Scott Gardiner

Following a decade of grinding it out in the Nationwide/ Tour, Australia’s Scott Gardiner now stands tall as a full card-carrying member of the US PGA Tour. Inside Golf’s Garrett Johnston sat down with the Liverpool native to discuss his rookie season thus far, and the exciting times ahead.


How’s your rookie year going?

“It’s been good. I’ve seen a lot of people that I haven’t seen in a while, so it’s nice to get re-acquainted with anybody who has come through the in the last eight years. It’s a pretty good place to play, everybody gets along. And it’s nice to see new places.”


How much do you enjoy the travel that comes with the Tour in the States?

“It’s a lot easier than ten years ago when I was in Europe. This year, going to bigger cities, the planning is a little tougher. It’s all last-minute, not that it’s a bad thing. I’ve seen a lot of places. And you can’t beat this kind of weather.”


You played well in your first US PGA Tour start at the Sony Open in Hawaii (finishing T15).

“It was on the coast. I grew up on the coast, so I got pretty comfortable. It’s a good golf course. It was a win-win with the climate and (it being a) PGA Tour event.”


Was that your first time to Maui?

“I’d been there maybe three years ago. I had a holiday there. A lot of fun memories of the attractions, like North Shore, Pearl Harbor, Waikiki…a lot of fun places.”


After being a member of the Nationwide/ Tour over the last decade, what do you make of it?

“The Tour evolves every year. There’s always a few things that change. There’s always a few new guys coming. A lot of the guys that have been coming up (to the PGA Tour) have been staying here so it’s been pretty good.”


What do you make of the direct access to the PGA Tour via

“It’s good for the people in the system and obviously that’s good for someone like myself. It’s people who are just trying to forge their way into the PGA Tour that it makes it a bit harder. People have to accept that you’ve still got to play great to get to the final stage. I don’t know. It must be that the numbers will say that the has been a good grounding for people to stay out here but it’s kind of a shame. You probably won’t have the guys like John Huh or Rickie Fowler, Dustin Johnson. There’s only been four or five guys get their cards (through earnings, exemptions).”


What draws you to the game of golf?

“Income [laughs]. No, I just like playing, just the challenge. It’s you and the course and generally if you finish under par you’ve won and if you haven’t you’ve lost. You’re competing against people and we’re all friends but we’re trying to do the best that we can. Trying to get a trophy every week.”


What’s your favourite golf memory?

“Playing well at the Sony Open was great. Winning on the Tour (Chattanooga, 2010) was pretty good. I’ve enjoyed many moments playing the game.”


Speaking of moments, was there an “aha” moment when you knew golf was what you needed to pursue?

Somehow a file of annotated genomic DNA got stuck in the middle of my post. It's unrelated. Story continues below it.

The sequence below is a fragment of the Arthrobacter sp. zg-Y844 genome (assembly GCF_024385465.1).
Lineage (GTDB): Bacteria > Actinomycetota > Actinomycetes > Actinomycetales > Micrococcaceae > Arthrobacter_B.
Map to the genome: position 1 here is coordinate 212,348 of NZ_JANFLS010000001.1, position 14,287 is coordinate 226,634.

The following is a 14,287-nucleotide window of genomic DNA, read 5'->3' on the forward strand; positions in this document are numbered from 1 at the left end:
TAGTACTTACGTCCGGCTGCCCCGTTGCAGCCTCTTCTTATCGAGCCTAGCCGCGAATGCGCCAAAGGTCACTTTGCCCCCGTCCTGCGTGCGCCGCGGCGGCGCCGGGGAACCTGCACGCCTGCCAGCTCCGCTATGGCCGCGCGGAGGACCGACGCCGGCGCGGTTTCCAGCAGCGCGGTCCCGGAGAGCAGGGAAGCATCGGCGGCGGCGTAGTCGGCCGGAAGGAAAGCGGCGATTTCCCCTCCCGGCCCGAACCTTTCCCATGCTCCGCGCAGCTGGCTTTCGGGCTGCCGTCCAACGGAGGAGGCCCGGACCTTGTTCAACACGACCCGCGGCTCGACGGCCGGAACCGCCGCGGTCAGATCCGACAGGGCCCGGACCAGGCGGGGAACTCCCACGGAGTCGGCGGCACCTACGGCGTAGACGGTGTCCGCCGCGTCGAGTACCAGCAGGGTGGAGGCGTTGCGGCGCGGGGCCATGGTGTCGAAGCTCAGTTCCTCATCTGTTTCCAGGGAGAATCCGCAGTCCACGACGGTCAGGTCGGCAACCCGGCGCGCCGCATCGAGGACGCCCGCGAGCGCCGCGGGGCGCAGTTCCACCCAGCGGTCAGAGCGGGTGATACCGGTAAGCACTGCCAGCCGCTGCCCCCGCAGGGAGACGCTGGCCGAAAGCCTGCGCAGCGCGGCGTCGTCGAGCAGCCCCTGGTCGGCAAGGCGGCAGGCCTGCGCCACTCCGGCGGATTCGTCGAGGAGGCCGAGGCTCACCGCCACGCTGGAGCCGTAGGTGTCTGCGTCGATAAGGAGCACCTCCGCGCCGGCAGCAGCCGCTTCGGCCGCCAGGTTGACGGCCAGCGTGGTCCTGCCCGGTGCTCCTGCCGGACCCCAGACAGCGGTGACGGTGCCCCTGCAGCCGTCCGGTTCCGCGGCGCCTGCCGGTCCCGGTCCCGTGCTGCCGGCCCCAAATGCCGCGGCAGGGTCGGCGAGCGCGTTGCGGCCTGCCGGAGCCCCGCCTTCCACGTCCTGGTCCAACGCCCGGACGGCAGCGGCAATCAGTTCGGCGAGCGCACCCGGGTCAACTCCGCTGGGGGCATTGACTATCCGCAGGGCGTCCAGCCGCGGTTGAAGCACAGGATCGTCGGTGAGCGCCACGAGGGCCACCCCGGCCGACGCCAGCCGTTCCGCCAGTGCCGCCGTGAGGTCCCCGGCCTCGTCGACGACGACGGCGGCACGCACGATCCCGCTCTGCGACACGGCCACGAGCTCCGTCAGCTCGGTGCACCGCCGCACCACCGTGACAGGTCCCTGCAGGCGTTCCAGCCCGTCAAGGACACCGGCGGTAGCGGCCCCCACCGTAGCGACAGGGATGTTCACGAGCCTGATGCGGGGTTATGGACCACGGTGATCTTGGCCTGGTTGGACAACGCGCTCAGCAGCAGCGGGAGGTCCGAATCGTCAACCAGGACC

I guess when I moved to the Gold Coast. In Western Sydney, everybody surfed and I didn’t swim very well so golf was something I could pursue when they were surfing.  I was about 13 or 14. I would play Coolangatta and Tweed Heads. We moved from Western Sydney to the Gold Coast when I was 13 and that’s when I took to golf more.”


You’ve mentioned in the past that the Gold Coast is your favorite place. Why?

“It’s a great place. Who doesn’t want to be near the beach?”


What’s your favourite course in Australia?

“Probably Kingston Heath. You can go down there every day of the year and it’s great.”


What are some of your other passions?

I like all sports, generally American Football or Rugby League. I’ve been to a couple of NFL games and they’ve been a lot of fun. I’ve seen Denver play Kansas City and the Redskins play the Giants. I’ve gotten to see both Mannings play so that’s pretty cool.”


What draws you to American Football?

The contact, and the atmosphere at the games is pretty good. I live in a college town as well. The Arkansas Razorbacks, they’re a top-ten-ranked team for two of the last three years so that’s led me to follow football. You get on to a game with 80,000 people, so it’s good.


How enjoyable has it been to have your son in your life?

“It’s been great. No matter how many bogeys you make he’ll do things that make you laugh. Probably every guy that’s out here, and has kids, will tell you that. Kids are crazy and fun.”


Many of your peers say you like to do your own thing. Is that true?

“That’s what they tell me too [laughs]. Nobody else is going to do it for you. You’ve got to do what you think will make you successful. I took up this game because it was fun. I’m going to try to enjoy it. When you get serious, that’s not what got you here. You have to take the good shots with the bad shots. In-between you’ve got to let it go. You see a lot of interesting things so there’s always two ways to talk about something.”

Footnote: Gardiner is the first player of aboriginal descent to have full status on the PGA TOUR. His mother is aboriginal and his father is Scottish.


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